“Da, da! Sovershenno verno! And it’s not mysterious! You only have to look at the dissidents to understand the real reality of the market.”
“What happened to you, Oleg? Most Russians abroad become rabid right - wingers.”
“Like I said, I observe the dissidents.”
“Oleg, I love you!”
Oleg had always been ambiguous. It was never clear if he’d been a potential traitor, an internal dissident, or a loyal Soviet man. Another of their Moscow conversations had remained implanted in Cosimo’s memory: Once speaking of their respective roles, Cosimo had commented how petty things seen close at hand become evil when you observe them at a distance. He meant his dirty work in Berlin that at the time had seemed so piddling. Oleg had shrugged and said, ‘Yes, but in reality we forgive many things.’ When Cosimo said he’d sometimes even accepted that the end justifies the means, Oleg had answered ‘if you really think like that, you’d make a good Bolshevik.’
But if he were to speak of this now, the Russian would understand his minor role in the Cold War, the apparent normality of betrayals, his sense of guilt, his life as a changeling. Cosimo realized he was missing the long - term outlook. He first would have to grasp the sense of what is best for man in the long run in order to understand his own place in the world.
“In the same way,” Oleg continued, “technology is ideology. For Jeff’s technology, man is insignificant. But in our work his technology is not enough. In fact it’s counterproductive because it reduces the human element to numbers. And numbers are dispensable. Jeff, back then, didn’t see the point of recruiting me … he preferred to catch one spy. Me! For that reason I will never tell him about the Bedouin! Jeff still doesn’t need infiltrators. His technology is enough. He worships it … a bad start in intelligence work. In his case you can see how ideology uses the worst men for normal purposes.”
Again the Russian looked at his watch, then the door. “Wait a minute!” he said. He stood up and spoke to the woman at the counter, then walked up a ramp and down a hall past the toilets to the back room. The man at the other table again pointed at his glass. Oleg came back shrugging and lifting empty hands.
“Something’s wrong! We’ll try again tomorrow... and, uh, Còssima, don’t forget Hedwig … upstairs.”
After Oleg left to return to his office, Cosimo first thought of going upstairs to her apartment again. Instead he meandered around the neighborhood, looking into small shops, some new, some still familiar. He smiled contentedly. The district seemed unchanged. He headed toward his old apartment in Belzigerstrasse around the corner. From the sidewalk he fixed his eyes on his balcony, trying to resurrect images and sensations of nearly two decades ago. One scene: It’s night, he’s standing on the balcony watching the rain, a lamp from his living room illuminates his figure, his eyes sweep up and down his empty street, the void at midnight in Berlin - Schöneberg … then he sees her, Hedwig. She is returning from her faculty library, she’s been studying some esoteric subject like the mystique of old Borussians. But Hedwig is real. The moment seems real. It’s his own self that is ghostly. He recalled only that it was near the end. That night he had to explain. He would soon leave for another world. The last lingering links were releasing him. It was no time for homemaking.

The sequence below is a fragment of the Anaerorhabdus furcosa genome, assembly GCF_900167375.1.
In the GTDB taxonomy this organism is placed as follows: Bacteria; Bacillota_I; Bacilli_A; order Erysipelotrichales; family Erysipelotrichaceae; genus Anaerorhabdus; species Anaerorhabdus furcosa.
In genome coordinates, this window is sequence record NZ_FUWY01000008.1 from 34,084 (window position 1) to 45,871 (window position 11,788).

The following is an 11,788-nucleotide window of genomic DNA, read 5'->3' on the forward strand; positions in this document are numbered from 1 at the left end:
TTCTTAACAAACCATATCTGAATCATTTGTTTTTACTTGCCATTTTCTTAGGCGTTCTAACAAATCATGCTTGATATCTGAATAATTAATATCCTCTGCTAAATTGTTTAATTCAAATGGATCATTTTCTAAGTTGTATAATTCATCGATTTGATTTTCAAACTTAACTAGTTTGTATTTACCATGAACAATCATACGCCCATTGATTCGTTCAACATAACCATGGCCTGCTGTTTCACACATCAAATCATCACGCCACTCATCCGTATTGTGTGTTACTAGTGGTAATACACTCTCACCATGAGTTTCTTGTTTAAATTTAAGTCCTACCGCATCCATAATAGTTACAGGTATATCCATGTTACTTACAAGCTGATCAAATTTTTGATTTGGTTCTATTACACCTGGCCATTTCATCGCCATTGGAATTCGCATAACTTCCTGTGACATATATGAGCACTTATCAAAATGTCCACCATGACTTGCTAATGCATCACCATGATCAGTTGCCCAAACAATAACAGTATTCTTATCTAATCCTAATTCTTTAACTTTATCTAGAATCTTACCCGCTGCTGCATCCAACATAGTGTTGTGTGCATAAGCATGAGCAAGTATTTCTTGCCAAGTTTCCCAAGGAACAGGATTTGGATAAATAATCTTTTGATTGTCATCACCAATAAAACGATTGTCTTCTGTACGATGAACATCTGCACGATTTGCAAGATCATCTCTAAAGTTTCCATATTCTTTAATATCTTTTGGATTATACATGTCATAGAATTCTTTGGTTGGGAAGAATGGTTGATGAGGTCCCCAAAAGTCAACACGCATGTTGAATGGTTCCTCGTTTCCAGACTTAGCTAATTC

The figure on the balcony vanished. And his mind on its own volition abandoned Hedwig. Again.
He stopped at the brick church on the corner of Grünewaldstrasse. Had it been destroyed and restored? He couldn’t remember. He sat on a bench and contemplated the complexities of estrangement.
The Wall had come down so suddenly. Wasn’t that enough to stump thinking men? It was bewildering how quickly the DDR had collapsed, the USSR dissolved, the satellite system in the East vanished. After a half century the Cold War abruptly ended. A war engaging the minds, energies and budgets of East and West for a half - century, dedicated to the destruction one of the other ... and it just ended. The event of Cosimo’s lifetime, and it finished like the disappointing end of a riveting novel. As all - consuming as the propaganda battle and as vicious as the subterranean war had been, and as countless as its victims, its end just sort of came about. The words describing its end that should’ve been apocalyptic were unworthy … they couldn’t match the history itself. Had the Wall even been real, Cosimo now wondered? He tried to imagine it as it had been. He succeeded in conjuring only a shadow of a wall, the shadows of his memory. Or was the Wall perhaps a legerdemain, a politicians’ invention? Was its existence a conspiracy? Were the participants only actors in a great fiction? The mere conception of it as fiction was in itself mind - boggling, for it meant that life itself, in Europe, in Asia, in the Americas, was itself fiction. A dream.
The afternoon stood before him. Another day of sunshine. On the spur of the moment he turned down the street along Kleist Park toward the Yorckstrasse S - Bahn station and took the train headed to the lake. His face pressed at the window to read the names of the passing stations—Friedenau, Steglitz, Botanischer Garten, Lichterfelde, and he peered down at the squares below the stations of Zehlendorf, Mexikoplatz, and Schlachtensee. The familiar names now seemed strange and foreign as he repeated them silently. He pronounced ‘Wannsee’ at the next station but took a moment to realize it was his goal.